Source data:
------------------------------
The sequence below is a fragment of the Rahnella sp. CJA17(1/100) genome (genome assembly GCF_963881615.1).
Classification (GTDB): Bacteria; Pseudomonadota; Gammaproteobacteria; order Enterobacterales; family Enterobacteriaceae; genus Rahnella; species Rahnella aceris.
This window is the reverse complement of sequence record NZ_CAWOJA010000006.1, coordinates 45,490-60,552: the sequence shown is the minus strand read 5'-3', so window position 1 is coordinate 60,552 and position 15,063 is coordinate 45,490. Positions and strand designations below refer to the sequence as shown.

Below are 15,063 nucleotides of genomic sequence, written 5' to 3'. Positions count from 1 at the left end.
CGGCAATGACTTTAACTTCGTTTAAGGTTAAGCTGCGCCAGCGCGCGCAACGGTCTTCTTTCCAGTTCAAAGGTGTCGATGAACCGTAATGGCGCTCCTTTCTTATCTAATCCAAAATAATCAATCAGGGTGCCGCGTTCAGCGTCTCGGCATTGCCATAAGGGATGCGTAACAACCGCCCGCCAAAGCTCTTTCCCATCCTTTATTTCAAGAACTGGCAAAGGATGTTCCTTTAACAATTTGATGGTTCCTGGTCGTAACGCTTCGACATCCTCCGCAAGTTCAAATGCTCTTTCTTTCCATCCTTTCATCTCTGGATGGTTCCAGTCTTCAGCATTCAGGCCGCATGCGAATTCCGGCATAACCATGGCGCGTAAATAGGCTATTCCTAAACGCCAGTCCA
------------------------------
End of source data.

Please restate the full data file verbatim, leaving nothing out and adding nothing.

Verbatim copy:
The sequence below is a fragment of the Rahnella sp. CJA17(1/100) genome (genome assembly GCF_963881615.1).
Classification (GTDB): Bacteria; Pseudomonadota; Gammaproteobacteria; order Enterobacterales; family Enterobacteriaceae; genus Rahnella; species Rahnella aceris.
This window is the reverse complement of sequence record NZ_CAWOJA010000006.1, coordinates 45,490-60,552: the sequence shown is the minus strand read 5'-3', so window position 1 is coordinate 60,552 and position 15,063 is coordinate 45,490. Positions and strand designations below refer to the sequence as shown.

Below are 15,063 nucleotides of genomic sequence, written 5' to 3'. Positions count from 1 at the left end.
CGGCAATGACTTTAACTTCGTTTAAGGTTAAGCTGCGCCAGCGCGCGCAACGGTCTTCTTTCCAGTTCAAAGGTGTCGATGAACCGTAATGGCGCTCCTTTCTTATCTAATCCAAAATAATCAATCAGGGTGCCGCGTTCAGCGTCTCGGCATTGCCATAAGGGATGCGTAACAACCGCCCGCCAAAGCTCTTTCCCATCCTTTATTTCAAGAACTGGCAAAGGATGTTCCTTTAACAATTTGATGGTTCCTGGTCGTAACGCTTCGACATCCTCCGCAAGTTCAAATGCTCTTTCTTTCCATCCTTTCATCTCTGGATGGTTCCAGTCTTCAGCATTCAGGCCGCATGCGAATTCCGGCATAACCATGGCGCGTAAATAGGCTATTCCTAAACGCCAGTCCA